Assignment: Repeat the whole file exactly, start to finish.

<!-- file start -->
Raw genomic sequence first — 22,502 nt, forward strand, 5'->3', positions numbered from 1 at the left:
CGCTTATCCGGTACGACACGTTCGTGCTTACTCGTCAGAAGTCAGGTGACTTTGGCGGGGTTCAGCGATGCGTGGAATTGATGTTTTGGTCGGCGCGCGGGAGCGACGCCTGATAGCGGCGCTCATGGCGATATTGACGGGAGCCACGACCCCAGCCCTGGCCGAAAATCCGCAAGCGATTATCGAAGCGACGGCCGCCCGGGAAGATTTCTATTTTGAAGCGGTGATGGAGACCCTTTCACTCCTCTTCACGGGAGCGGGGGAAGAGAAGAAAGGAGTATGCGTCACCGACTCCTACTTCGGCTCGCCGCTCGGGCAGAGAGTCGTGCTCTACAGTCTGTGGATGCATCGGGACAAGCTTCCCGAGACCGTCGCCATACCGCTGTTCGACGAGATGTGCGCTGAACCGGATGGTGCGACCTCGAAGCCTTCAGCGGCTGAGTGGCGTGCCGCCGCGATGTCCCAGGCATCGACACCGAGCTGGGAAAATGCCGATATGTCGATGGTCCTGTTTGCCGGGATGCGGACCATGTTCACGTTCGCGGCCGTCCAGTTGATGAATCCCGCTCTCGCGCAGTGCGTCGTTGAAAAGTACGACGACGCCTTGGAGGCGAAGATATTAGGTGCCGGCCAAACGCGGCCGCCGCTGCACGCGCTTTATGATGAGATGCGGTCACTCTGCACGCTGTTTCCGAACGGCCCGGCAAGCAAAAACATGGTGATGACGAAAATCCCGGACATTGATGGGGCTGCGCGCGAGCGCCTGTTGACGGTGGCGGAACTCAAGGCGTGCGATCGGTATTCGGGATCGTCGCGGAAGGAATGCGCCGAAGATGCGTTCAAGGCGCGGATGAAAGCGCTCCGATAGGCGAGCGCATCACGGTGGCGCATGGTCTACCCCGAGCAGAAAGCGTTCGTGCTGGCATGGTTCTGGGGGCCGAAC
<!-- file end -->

Raw genomic sequence first — 22,502 nt, forward strand, 5'->3', positions numbered from 1 at the left:
CGCTTATCCGGTACGACACGTTCGTGCTTACTCGTCAGAAGTCAGGTGACTTTGGCGGGGTTCAGCGATGCGTGGAATTGATGTTTTGGTCGGCGCGCGGGAGCGACGCCTGATAGCGGCGCTCATGGCGATATTGACGGGAGCCACGACCCCAGCCCTGGCCGAAAATCCGCAAGCGATTATCGAAGCGACGGCCGCCCGGGAAGATTTCTATTTTGAAGCGGTGATGGAGACCCTTTCACTCCTCTTCACGGGAGCGGGGGAAGAGAAGAAAGGAGTATGCGTCACCGACTCCTACTTCGGCTCGCCGCTCGGGCAGAGAGTCGTGCTCTACAGTCTGTGGATGCATCGGGACAAGCTTCCCGAGACCGTCGCCATACCGCTGTTCGACGAGATGTGCGCTGAACCGGATGGTGCGACCTCGAAGCCTTCAGCGGCTGAGTGGCGTGCCGCCGCGATGTCCCAGGCATCGACACCGAGCTGGGAAAATGCCGATATGTCGATGGTCCTGTTTGCCGGGATGCGGACCATGTTCACGTTCGCGGCCGTCCAGTTGATGAATCCCGCTCTCGCGCAGTGCGTCGTTGAAAAGTACGACGACGCCTTGGAGGCGAAGATATTAGGTGCCGGCCAAACGCGGCCGCCGCTGCACGCGCTTTATGATGAGATGCGGTCACTCTGCACGCTGTTTCCGAACGGCCCGGCAAGCAAAAACATGGTGATGACGAAAATCCCGGACATTGATGGGGCTGCGCGCGAGCGCCTGTTGACGGTGGCGGAACTCAAGGCGTGCGATCGGTATTCGGGATCGTCGCGGAAGGAATGCGCCGAAGATGCGTTCAAGGCGCGGATGAAAGCGCTCCGATAGGCGAGCGCATCACGGTGGCGCATGGTCTACCCCGAGCAGAAAGCGTTCGTGCTGGCATGGTTCTGGGGGCCGAAC